There is a relevant scene in the movie Braveheart. While pondering the fact that William Wallace had just sacked York, the King fretted, "If Wallace can sack York, he can invade lower England." And, if he can invade lower England, he can take his throne.

There's a similar dynamic going on in the markets. If the credit crisis can sack one of the financial world's most venerable institutions, it can destroy any financial company. And, if it can destroy any financial company, it can threaten the entire financial system.

Bear Stearns (NYSE: BSC), the country's fifth-largest investment bank, agreed to be sold to JPMorgan Chase  (NYSE: JPM) on Sunday for a pittance in order to avoid declaring bankruptcy -- and the credit crisis took its biggest step yet in the direction of worldwide financial disaster.

Last week, Bear Stearns endured Wall Street's version of a bank run. Rumors that Bear Stearns was experiencing liquidity problems frightened the firm's clients and they began withdrawing their money from the investment bank in droves. Unable to remain solvent without help, Bear Stearns turned to the federal government and JPMorgan to save it from certain demise. A loan deal was worked out so that the federal government would in effect loan Bear Stearns money through JPMorgan.

Then Sunday night, Bear Stearns agreed to be sold to JPMorgan for the astounding price of $2 per share. The stock closed at $30 on Friday. It had been more than $60 mere days ago and is down from $170 per share last year. Just last week, Bear Stearns claimed a book value of around $80 per share. The fact that Bear Stearns was willing to sell for $2 indicates that its choice was between selling at any price or declaring bankruptcy. Bear Stearns may have technically been sold, but it was, in fact, destroyed by the credit crunch.

The fact that Bear Stearns was "the biggest buyer and packager of mortgage securities in the boom years" (per an article in Forbes) and carried high levels of debt made the firm vulnerable in this market. The Federal Reserve actively sought the buyout. In fact, the Fed even went so far as to guarantee $30 billion in debt for the deal to prevent Bear Stearns from going bust and undermining the already-diminishing confidence in the financial markets.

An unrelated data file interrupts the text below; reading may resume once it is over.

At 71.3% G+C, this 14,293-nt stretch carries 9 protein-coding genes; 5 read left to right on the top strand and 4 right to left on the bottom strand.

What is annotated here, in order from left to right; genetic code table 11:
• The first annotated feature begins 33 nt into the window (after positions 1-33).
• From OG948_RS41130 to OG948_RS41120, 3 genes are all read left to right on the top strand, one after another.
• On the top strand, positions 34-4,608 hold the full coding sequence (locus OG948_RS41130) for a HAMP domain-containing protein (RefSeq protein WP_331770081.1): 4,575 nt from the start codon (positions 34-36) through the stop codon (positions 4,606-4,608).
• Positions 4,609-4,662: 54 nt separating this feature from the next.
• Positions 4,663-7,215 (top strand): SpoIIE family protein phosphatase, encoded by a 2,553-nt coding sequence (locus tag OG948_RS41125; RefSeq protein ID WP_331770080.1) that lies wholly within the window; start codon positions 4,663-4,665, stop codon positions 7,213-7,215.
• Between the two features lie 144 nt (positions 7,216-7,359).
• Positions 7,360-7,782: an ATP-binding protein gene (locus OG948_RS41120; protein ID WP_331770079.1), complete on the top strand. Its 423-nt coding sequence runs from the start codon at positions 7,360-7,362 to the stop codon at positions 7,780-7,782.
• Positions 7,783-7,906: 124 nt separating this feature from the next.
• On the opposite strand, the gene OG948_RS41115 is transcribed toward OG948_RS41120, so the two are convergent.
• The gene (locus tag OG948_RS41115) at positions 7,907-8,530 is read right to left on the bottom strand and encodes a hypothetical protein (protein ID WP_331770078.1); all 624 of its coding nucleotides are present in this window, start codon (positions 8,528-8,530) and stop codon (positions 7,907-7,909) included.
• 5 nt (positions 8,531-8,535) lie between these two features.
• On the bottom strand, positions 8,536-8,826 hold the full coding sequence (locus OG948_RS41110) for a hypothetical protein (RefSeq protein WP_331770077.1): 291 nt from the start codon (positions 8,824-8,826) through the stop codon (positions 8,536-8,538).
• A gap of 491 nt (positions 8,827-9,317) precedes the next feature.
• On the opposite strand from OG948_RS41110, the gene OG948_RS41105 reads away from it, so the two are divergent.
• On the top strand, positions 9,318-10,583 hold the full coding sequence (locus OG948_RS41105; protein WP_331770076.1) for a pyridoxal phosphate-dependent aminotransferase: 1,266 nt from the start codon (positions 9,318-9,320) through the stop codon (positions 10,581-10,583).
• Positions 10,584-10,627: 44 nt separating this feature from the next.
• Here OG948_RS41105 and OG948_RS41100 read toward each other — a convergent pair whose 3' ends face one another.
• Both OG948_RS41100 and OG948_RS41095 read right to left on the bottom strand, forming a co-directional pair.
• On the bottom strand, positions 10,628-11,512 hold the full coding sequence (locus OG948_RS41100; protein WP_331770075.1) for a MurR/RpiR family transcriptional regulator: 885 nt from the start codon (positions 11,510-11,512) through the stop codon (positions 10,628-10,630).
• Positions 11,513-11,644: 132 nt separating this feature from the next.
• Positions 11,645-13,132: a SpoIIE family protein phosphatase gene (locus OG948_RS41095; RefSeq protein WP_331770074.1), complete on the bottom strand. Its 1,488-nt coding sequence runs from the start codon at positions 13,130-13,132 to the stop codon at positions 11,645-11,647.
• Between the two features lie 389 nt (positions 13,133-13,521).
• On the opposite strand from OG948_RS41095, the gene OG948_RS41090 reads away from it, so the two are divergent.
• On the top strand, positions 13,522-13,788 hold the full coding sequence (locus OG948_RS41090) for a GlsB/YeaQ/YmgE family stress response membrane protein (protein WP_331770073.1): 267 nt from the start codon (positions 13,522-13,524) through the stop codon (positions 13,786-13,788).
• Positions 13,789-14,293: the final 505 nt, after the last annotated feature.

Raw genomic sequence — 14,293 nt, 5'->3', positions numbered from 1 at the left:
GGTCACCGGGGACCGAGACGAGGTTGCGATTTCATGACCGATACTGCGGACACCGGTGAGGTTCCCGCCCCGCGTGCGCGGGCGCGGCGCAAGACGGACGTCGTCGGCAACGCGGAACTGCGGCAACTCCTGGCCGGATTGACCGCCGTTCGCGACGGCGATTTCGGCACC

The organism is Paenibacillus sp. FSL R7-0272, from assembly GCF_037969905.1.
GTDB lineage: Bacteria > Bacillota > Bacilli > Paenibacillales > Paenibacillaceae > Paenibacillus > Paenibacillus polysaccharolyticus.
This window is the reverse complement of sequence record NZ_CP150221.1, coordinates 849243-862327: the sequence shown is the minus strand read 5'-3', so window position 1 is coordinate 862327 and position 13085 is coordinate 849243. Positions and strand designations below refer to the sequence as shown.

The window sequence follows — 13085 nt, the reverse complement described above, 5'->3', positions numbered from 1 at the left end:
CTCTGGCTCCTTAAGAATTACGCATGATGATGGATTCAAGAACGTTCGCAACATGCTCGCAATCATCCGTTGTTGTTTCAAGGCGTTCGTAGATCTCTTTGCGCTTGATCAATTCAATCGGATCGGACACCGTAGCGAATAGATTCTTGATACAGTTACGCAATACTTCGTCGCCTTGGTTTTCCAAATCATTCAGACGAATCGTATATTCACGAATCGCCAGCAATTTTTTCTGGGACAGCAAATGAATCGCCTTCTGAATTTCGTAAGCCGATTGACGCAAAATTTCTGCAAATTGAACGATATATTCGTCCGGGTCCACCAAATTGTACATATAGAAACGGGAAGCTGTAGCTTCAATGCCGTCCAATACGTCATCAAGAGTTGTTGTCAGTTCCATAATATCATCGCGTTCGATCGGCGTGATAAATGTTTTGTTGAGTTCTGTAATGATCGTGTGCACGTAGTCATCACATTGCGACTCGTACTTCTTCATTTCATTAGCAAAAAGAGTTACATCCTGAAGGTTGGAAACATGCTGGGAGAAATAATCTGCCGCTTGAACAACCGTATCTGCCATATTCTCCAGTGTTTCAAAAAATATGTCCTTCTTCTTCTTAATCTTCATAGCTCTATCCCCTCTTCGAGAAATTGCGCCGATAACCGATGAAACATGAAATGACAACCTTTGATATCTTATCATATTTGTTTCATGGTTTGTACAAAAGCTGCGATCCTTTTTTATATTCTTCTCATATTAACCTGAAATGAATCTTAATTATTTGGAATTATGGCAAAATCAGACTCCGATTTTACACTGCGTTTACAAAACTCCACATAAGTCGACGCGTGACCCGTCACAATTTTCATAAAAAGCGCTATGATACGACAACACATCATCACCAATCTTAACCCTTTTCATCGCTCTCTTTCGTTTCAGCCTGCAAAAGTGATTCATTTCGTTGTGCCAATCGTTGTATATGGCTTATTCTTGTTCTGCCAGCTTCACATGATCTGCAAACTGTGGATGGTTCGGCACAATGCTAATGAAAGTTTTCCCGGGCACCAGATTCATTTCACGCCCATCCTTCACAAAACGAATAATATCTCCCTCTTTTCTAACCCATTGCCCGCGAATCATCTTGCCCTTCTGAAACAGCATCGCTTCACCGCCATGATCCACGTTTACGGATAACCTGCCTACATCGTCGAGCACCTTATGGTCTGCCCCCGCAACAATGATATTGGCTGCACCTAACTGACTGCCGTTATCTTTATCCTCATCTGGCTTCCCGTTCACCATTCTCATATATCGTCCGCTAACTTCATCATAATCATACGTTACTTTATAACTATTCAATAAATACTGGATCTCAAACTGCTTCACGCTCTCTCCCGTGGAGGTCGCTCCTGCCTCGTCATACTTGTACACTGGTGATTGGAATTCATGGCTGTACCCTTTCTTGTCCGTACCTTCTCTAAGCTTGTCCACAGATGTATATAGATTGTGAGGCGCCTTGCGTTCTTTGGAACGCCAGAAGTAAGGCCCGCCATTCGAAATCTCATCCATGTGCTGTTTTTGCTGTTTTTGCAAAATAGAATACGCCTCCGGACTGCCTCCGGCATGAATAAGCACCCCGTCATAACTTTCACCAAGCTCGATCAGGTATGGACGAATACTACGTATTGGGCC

What's next for the markets?
The markets have moved into a new phase of the credit crisis. We are in what I would describe as the "who's next" phase. The buzz on the Street is already about which firms might be under the gun next. Lehman Brothers (NYSE: LEH), Goldman Sachs (NYSE: GS), and Morgan Stanley (NYSE: MS) report earnings this week, inviting speculation about these firms. Last week, we saw disaster strike Thornburg Mortgage (NYSE: TMA) and Carlyle Capital.

The frightening thing is that rumors can be a self-fulfilling prophecy. As in the case of Bear Stearns, as liquidity rumors circulate, a firm's clients get nervous and start pulling their money out, thus making the liquidity rumors a reality. This could cause a snowballing effect from firm to firm, and the crisis could spread into a full-blown financial disaster.

Maybe there's a silver lining
There could be a positive note in all of this. There has been a palpable sense on Wall Street that we won't move beyond this credit crisis until "the other shoe drops." It has long been anticipated that large firms may have to go under before we can overcome the crisis. Assuming that Bear Stearns' issues and the potential for similar problems don't catch fire and wreak havoc among the world markets, we could finally be seeing the "other shoe drop."

So, which is true? Are we witnessing the beginning of a worldwide financial calamity? Or, are we cleaning out the financially unwise and moving beyond the crisis? Nobody knows. Stay tuned for the continuing saga that is the 2008 credit crisis.

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Fool contributor Tom Hutchinson holds no financial position in any companies mentioned. The Motley Fool has a disclosure policy.